I Did a column for the Knoxville news sentinel on eminent domain pro/con I did the con side of the argument. I will post it below if you want to read it or you can check it out at www.knoxnews.com and then click the opinion section . I will also be on George Korda's radio show on FM 100.3 or on the internet www.newstalk99.com today from 12 till 2 talking about the same subject.
When I introduced legislation during our last session to stop eminent domain abuses, I quickly met with opposition from the Tennessee Municipal League and other legislators who felt that the interests of strip malls and sports stadiums exceeded those of an average, everyday Tennessean. While I fully understand the concept of "public use" with regard to eminent domain seizures such as for schools and roads, stretching the boundaries by changing the terminology to "public benefit" has a limitless potential for abuse.
The recent Kelo v. New London decision by the U.S. Supreme Court has touched off a firestorm of opinions across the state of Tennessee. Prior to the Magna Carta, it usually took physical strength to protect against the lawlessness and abuse that ruled the day. Our forefathers risked everything to embark upon a bold experiment that would leave the lords and serfs of a feudal system behind, and instead built in individual property rights as a cornerstone of liberty in our new society.
The American dream of owning your own land, home or business is now threatened under the Kelo shadow-for it plants seeds of insecurity and doubt when no one knows if their property may be subject to seizure for the "economic good" of the community.
Such action returns us to pre-Magna Carta times, except the battles for property will not be won by the physically superior, but rather by the wealthiest or most politically connected.
The Kelo decision has served to highlight an encroachment on personal rights; however, the firestorm of the Kelo decision was started by numerous smoldering cases in local communities all across Tennessee and this nation. Sometimes, as in the case of elderly Knoxville resident Dan Hale, the seized property is resold before the owner has ever moved out.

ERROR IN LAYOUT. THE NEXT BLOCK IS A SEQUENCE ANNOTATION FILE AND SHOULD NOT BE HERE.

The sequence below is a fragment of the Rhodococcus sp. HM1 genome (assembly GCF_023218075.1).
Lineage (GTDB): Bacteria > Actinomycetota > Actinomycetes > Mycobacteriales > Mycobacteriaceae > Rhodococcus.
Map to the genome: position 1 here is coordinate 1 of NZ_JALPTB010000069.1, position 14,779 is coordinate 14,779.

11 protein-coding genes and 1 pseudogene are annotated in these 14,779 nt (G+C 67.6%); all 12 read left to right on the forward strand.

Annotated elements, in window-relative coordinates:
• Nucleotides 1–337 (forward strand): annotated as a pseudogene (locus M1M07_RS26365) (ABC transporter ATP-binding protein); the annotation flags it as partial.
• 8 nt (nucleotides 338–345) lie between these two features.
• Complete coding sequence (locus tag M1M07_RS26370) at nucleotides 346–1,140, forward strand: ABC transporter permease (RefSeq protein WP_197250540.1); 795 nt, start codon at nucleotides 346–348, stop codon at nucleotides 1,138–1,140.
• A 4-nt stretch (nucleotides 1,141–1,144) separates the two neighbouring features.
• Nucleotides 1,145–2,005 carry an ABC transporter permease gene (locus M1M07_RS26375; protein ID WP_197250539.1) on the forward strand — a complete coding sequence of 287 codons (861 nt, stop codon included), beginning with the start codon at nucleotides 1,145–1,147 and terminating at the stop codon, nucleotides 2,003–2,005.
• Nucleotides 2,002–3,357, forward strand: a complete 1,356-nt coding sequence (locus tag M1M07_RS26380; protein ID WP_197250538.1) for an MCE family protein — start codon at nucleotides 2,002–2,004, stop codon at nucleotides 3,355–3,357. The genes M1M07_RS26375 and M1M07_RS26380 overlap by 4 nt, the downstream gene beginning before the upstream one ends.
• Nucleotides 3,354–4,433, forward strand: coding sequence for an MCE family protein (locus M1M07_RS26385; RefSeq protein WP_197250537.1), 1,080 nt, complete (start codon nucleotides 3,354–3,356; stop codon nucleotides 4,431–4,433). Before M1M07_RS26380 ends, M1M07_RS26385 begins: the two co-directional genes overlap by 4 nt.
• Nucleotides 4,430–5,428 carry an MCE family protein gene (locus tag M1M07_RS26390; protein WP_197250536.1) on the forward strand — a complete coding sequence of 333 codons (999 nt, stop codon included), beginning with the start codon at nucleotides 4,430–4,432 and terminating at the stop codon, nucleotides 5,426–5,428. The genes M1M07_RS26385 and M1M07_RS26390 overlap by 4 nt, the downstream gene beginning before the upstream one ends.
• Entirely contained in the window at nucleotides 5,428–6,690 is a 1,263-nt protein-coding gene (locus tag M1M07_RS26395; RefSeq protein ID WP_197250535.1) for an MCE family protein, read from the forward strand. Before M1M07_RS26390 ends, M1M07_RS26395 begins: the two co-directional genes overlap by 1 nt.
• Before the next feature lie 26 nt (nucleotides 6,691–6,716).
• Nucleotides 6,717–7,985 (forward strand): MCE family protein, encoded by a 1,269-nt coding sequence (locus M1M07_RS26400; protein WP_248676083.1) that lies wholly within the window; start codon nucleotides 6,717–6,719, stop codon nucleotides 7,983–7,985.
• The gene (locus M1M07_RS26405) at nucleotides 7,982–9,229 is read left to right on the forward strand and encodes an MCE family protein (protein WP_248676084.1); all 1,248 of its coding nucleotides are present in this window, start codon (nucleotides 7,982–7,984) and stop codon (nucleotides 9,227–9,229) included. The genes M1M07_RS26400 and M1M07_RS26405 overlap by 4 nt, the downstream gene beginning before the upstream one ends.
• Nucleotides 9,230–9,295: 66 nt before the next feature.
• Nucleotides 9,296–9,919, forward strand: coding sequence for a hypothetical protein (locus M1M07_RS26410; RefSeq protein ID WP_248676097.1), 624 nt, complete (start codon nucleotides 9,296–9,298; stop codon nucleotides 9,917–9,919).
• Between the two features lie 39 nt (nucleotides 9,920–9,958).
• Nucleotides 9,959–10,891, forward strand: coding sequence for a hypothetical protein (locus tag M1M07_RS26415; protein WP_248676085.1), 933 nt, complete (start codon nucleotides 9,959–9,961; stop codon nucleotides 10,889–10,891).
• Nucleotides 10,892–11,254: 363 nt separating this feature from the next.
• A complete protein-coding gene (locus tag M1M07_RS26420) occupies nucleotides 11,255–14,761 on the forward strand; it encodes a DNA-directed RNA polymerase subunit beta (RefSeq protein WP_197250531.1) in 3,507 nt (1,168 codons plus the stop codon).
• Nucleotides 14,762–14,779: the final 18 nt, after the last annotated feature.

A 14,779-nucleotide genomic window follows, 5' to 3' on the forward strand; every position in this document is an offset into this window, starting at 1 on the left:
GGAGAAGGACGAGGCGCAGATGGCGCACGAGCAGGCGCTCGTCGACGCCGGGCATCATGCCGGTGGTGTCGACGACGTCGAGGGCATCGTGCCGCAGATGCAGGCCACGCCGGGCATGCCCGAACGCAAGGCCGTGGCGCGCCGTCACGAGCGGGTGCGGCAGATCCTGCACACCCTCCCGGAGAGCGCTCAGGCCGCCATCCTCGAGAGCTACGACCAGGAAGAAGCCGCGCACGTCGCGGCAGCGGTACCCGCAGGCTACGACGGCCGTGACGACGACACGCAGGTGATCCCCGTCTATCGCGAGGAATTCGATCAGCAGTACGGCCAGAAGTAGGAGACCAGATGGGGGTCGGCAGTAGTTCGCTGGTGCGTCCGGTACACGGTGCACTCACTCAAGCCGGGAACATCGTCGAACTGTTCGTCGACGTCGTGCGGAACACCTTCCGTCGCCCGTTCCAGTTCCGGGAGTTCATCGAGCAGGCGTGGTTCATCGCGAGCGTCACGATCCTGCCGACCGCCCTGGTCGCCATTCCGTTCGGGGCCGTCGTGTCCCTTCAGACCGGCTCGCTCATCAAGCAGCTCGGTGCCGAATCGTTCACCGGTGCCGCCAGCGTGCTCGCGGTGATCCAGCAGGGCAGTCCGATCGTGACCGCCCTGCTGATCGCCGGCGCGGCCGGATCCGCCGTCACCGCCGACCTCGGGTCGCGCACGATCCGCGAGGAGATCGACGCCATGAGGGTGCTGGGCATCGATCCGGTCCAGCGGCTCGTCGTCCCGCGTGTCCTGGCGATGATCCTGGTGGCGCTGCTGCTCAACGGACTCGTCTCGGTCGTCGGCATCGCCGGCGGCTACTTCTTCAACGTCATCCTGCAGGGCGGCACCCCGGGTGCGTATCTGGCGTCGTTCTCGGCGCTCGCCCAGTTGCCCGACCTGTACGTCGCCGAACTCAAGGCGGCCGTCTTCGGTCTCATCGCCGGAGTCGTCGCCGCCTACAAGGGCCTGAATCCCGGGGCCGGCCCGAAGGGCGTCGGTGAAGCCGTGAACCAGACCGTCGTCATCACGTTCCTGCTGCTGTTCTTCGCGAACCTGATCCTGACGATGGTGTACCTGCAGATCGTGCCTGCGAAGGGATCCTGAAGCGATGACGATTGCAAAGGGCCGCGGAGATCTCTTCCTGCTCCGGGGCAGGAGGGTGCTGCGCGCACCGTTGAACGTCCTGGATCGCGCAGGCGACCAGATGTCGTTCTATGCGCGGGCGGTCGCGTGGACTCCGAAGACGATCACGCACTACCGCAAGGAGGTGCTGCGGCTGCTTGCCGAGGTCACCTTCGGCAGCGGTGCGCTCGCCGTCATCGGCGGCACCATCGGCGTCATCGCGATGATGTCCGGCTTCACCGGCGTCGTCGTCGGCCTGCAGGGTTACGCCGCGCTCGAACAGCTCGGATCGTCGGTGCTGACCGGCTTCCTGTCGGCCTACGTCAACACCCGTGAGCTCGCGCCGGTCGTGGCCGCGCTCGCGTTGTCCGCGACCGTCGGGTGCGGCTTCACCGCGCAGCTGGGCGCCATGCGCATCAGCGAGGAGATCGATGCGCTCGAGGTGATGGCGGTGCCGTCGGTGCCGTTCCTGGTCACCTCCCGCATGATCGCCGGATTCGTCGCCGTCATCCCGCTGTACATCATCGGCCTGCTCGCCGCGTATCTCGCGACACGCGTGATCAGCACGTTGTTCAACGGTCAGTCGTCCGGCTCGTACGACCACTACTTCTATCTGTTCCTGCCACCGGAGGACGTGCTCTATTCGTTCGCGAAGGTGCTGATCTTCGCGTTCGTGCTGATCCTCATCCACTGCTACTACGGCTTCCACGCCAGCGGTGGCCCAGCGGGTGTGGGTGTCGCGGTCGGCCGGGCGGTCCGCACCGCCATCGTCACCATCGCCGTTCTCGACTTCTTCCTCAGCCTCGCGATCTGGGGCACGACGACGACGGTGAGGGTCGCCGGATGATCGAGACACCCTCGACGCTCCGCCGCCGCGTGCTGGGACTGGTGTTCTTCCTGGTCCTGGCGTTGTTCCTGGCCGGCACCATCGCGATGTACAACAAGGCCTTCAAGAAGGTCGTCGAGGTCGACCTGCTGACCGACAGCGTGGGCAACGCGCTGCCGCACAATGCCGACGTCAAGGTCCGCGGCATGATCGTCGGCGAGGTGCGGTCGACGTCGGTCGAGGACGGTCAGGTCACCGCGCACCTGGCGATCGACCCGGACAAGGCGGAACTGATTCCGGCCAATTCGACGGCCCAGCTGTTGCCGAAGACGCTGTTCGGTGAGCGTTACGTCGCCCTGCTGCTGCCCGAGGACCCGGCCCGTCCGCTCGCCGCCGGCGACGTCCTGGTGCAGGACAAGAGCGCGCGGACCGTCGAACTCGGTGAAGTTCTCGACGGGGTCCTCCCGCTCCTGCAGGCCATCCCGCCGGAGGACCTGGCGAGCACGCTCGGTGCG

Most victims of eminent domain seizures have been too scared or financially unable to legally challenge such seizures in the courts of law as well as public opinion.
Many residents of Knox County take pride in the local flavor of its businesses, in the small town feel of some its communities. Kelo offers no hope for smaller independent businesses, only fear. Churches as well as other non-profit agencies are especially vulnerable to seizure. If such organizations fail to abide by the political agenda of those in charge of economic development, such organizations might someday find themselves the victims of such abuse. The very fact that these institutions seldom produce much tax revenue for cities and counties highlights their vulnerabilities.
The list of vulnerable citizens is long-from farmers, to the elderly and poor, to churches and non-profits, to the corner deli, to unsuspecting families in their dream homes. No one is immune.
We should be extremely careful not to value one person over another. We should constantly remind ourselves of the words written over 200 years ago by our founders, that "all men are created equal."
We don't want to look back and say "when they took the property from the businesses on Western Avenue I did nothing because I wanted a grocery-store. When they took the property on Jackson Avenue I said nothing because I wanted condos. When TVA resold the seized lakefront farmland for millions I said nothing because it was never my land. When they took the small corner church I said nothing because I didn't go there. When they came for my 3 bedroom, 2 bath stucco house I tried to get help to stop them but no one was left to help me."
It is not too late however. There are still precautions, guidelines, and blockades we can build into our state government. I am optimistic that the amount of interest by my constituents and by fellow Tennesseans from across the state can serve as a catalyst to legislative action in our next session.
It is time to tell your state legislator to stop this greasy slippery slope--of justifying the seizure of your private property for "public benefit" . It will surely lead to more infringements on your life and liberty in the name of public good. Ask your legislator to take an active role in this issue before we create a cynical, hopeless society that looks back to the lives of our ancestors as the good ole' days when we all had equil rights.